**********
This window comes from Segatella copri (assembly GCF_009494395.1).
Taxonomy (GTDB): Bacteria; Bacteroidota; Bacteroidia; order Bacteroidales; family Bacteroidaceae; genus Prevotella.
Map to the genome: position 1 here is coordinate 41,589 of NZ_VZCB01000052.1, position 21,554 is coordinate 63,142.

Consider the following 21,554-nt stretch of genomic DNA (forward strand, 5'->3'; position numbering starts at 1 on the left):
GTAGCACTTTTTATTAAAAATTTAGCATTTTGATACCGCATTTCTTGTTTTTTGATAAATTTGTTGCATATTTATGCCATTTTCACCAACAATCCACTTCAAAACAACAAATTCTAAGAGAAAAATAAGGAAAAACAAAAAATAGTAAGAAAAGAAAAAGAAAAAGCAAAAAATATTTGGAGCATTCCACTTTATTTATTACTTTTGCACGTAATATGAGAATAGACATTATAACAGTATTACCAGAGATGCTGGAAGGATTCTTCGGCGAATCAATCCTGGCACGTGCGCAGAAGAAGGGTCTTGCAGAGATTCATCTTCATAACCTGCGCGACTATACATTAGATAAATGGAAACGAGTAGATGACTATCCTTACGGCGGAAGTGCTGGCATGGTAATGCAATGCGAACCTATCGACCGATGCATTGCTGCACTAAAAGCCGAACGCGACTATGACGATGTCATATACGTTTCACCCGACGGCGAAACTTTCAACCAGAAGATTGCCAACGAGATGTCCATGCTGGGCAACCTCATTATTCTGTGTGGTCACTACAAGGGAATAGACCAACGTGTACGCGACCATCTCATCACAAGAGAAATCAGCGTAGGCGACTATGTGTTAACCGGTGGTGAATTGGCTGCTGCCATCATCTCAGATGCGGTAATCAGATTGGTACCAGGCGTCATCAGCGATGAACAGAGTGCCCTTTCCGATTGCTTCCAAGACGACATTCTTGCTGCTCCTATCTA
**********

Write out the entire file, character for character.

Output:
This window comes from Segatella copri (assembly GCF_009494395.1).
Taxonomy (GTDB): Bacteria; Bacteroidota; Bacteroidia; order Bacteroidales; family Bacteroidaceae; genus Prevotella.
Map to the genome: position 1 here is coordinate 41,589 of NZ_VZCB01000052.1, position 21,554 is coordinate 63,142.

Consider the following 21,554-nt stretch of genomic DNA (forward strand, 5'->3'; position numbering starts at 1 on the left):
GTAGCACTTTTTATTAAAAATTTAGCATTTTGATACCGCATTTCTTGTTTTTTGATAAATTTGTTGCATATTTATGCCATTTTCACCAACAATCCACTTCAAAACAACAAATTCTAAGAGAAAAATAAGGAAAAACAAAAAATAGTAAGAAAAGAAAAAGAAAAAGCAAAAAATATTTGGAGCATTCCACTTTATTTATTACTTTTGCACGTAATATGAGAATAGACATTATAACAGTATTACCAGAGATGCTGGAAGGATTCTTCGGCGAATCAATCCTGGCACGTGCGCAGAAGAAGGGTCTTGCAGAGATTCATCTTCATAACCTGCGCGACTATACATTAGATAAATGGAAACGAGTAGATGACTATCCTTACGGCGGAAGTGCTGGCATGGTAATGCAATGCGAACCTATCGACCGATGCATTGCTGCACTAAAAGCCGAACGCGACTATGACGATGTCATATACGTTTCACCCGACGGCGAAACTTTCAACCAGAAGATTGCCAACGAGATGTCCATGCTGGGCAACCTCATTATTCTGTGTGGTCACTACAAGGGAATAGACCAACGTGTACGCGACCATCTCATCACAAGAGAAATCAGCGTAGGCGACTATGTGTTAACCGGTGGTGAATTGGCTGCTGCCATCATCTCAGATGCGGTAATCAGATTGGTACCAGGCGTCATCAGCGATGAACAGAGTGCCCTTTCCGATTGCTTCCAAGACGACATTCTTGCTGCTCCTATCTA